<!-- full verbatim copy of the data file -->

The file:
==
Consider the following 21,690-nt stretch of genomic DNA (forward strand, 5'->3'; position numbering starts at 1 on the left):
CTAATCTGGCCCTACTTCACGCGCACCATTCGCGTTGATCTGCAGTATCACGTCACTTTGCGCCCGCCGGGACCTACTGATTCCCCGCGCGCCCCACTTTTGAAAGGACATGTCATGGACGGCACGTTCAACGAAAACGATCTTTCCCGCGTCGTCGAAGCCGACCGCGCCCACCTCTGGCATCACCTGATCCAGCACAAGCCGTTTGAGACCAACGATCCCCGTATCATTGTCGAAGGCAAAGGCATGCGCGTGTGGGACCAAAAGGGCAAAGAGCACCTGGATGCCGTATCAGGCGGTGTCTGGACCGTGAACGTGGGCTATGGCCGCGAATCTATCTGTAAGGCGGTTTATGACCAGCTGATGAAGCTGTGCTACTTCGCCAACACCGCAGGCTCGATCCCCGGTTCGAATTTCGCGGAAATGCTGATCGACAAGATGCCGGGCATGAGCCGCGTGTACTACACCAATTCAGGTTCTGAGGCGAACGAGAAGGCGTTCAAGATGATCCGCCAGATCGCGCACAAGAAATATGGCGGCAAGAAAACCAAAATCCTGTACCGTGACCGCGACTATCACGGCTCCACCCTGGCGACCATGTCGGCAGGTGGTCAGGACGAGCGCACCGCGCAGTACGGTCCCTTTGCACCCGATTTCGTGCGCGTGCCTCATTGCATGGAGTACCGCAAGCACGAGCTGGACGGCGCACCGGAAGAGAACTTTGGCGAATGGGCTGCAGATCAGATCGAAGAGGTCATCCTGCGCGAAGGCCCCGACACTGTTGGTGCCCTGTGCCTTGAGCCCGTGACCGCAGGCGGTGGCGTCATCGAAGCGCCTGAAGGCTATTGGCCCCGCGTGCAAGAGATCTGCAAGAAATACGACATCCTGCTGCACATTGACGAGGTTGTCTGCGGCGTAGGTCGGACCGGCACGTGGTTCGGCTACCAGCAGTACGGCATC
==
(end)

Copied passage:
Consider the following 21,690-nt stretch of genomic DNA (forward strand, 5'->3'; position numbering starts at 1 on the left):
CTAATCTGGCCCTACTTCACGCGCACCATTCGCGTTGATCTGCAGTATCACGTCACTTTGCGCCCGCCGGGACCTACTGATTCCCCGCGCGCCCCACTTTTGAAAGGACATGTCATGGACGGCACGTTCAACGAAAACGATCTTTCCCGCGTCGTCGAAGCCGACCGCGCCCACCTCTGGCATCACCTGATCCAGCACAAGCCGTTTGAGACCAACGATCCCCGTATCATTGTCGAAGGCAAAGGCATGCGCGTGTGGGACCAAAAGGGCAAAGAGCACCTGGATGCCGTATCAGGCGGTGTCTGGACCGTGAACGTGGGCTATGGCCGCGAATCTATCTGTAAGGCGGTTTATGACCAGCTGATGAAGCTGTGCTACTTCGCCAACACCGCAGGCTCGATCCCCGGTTCGAATTTCGCGGAAATGCTGATCGACAAGATGCCGGGCATGAGCCGCGTGTACTACACCAATTCAGGTTCTGAGGCGAACGAGAAGGCGTTCAAGATGATCCGCCAGATCGCGCACAAGAAATATGGCGGCAAGAAAACCAAAATCCTGTACCGTGACCGCGACTATCACGGCTCCACCCTGGCGACCATGTCGGCAGGTGGTCAGGACGAGCGCACCGCGCAGTACGGTCCCTTTGCACCCGATTTCGTGCGCGTGCCTCATTGCATGGAGTACCGCAAGCACGAGCTGGACGGCGCACCGGAAGAGAACTTTGGCGAATGGGCTGCAGATCAGATCGAAGAGGTCATCCTGCGCGAAGGCCCCGACACTGTTGGTGCCCTGTGCCTTGAGCCCGTGACCGCAGGCGGTGGCGTCATCGAAGCGCCTGAAGGCTATTGGCCCCGCGTGCAAGAGATCTGCAAGAAATACGACATCCTGCTGCACATTGACGAGGTTGTCTGCGGCGTAGGTCGGACCGGCACGTGGTTCGGCTACCAGCAGTACGGCATC